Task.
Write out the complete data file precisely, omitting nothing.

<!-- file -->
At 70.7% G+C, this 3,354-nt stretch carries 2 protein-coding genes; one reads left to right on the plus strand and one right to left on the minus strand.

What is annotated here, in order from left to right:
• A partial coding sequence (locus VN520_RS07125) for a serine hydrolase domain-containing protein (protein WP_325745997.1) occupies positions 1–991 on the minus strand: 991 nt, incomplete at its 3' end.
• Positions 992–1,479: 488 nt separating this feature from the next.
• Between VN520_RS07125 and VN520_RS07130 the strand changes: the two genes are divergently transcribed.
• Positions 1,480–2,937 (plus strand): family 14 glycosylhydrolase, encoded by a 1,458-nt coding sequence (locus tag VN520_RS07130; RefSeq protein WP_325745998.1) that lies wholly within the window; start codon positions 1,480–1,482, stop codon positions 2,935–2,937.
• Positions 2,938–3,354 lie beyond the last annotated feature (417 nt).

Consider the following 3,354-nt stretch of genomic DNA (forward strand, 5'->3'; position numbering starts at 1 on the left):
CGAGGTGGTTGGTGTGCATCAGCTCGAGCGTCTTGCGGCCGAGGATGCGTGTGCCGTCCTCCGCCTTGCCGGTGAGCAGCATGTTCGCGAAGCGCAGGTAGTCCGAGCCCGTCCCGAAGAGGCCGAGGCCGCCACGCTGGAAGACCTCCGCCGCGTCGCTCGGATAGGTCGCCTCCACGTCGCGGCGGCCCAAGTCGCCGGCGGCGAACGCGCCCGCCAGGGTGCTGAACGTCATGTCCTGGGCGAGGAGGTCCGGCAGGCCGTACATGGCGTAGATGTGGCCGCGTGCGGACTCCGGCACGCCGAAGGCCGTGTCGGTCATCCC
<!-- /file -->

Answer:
At 70.7% G+C, this 3,354-nt stretch carries 2 protein-coding genes; one reads left to right on the plus strand and one right to left on the minus strand.

What is annotated here, in order from left to right:
• A partial coding sequence (locus VN520_RS07125) for a serine hydrolase domain-containing protein (protein WP_325745997.1) occupies positions 1–991 on the minus strand: 991 nt, incomplete at its 3' end.
• Positions 992–1,479: 488 nt separating this feature from the next.
• Between VN520_RS07125 and VN520_RS07130 the strand changes: the two genes are divergently transcribed.
• Positions 1,480–2,937 (plus strand): family 14 glycosylhydrolase, encoded by a 1,458-nt coding sequence (locus tag VN520_RS07130; RefSeq protein WP_325745998.1) that lies wholly within the window; start codon positions 1,480–1,482, stop codon positions 2,935–2,937.
• Positions 2,938–3,354 lie beyond the last annotated feature (417 nt).

Consider the following 3,354-nt stretch of genomic DNA (forward strand, 5'->3'; position numbering starts at 1 on the left):
CGAGGTGGTTGGTGTGCATCAGCTCGAGCGTCTTGCGGCCGAGGATGCGTGTGCCGTCCTCCGCCTTGCCGGTGAGCAGCATGTTCGCGAAGCGCAGGTAGTCCGAGCCCGTCCCGAAGAGGCCGAGGCCGCCACGCTGGAAGACCTCCGCCGCGTCGCTCGGATAGGTCGCCTCCACGTCGCGGCGGCCCAAGTCGCCGGCGGCGAACGCGCCCGCCAGGGTGCTGAACGTCATGTCCTGGGCGAGGAGGTCCGGCAGGCCGTACATGGCGTAGATGTGGCCGCGTGCGGACTCCGGCACGCCGAAGGCCGTGTCGGTCATCCC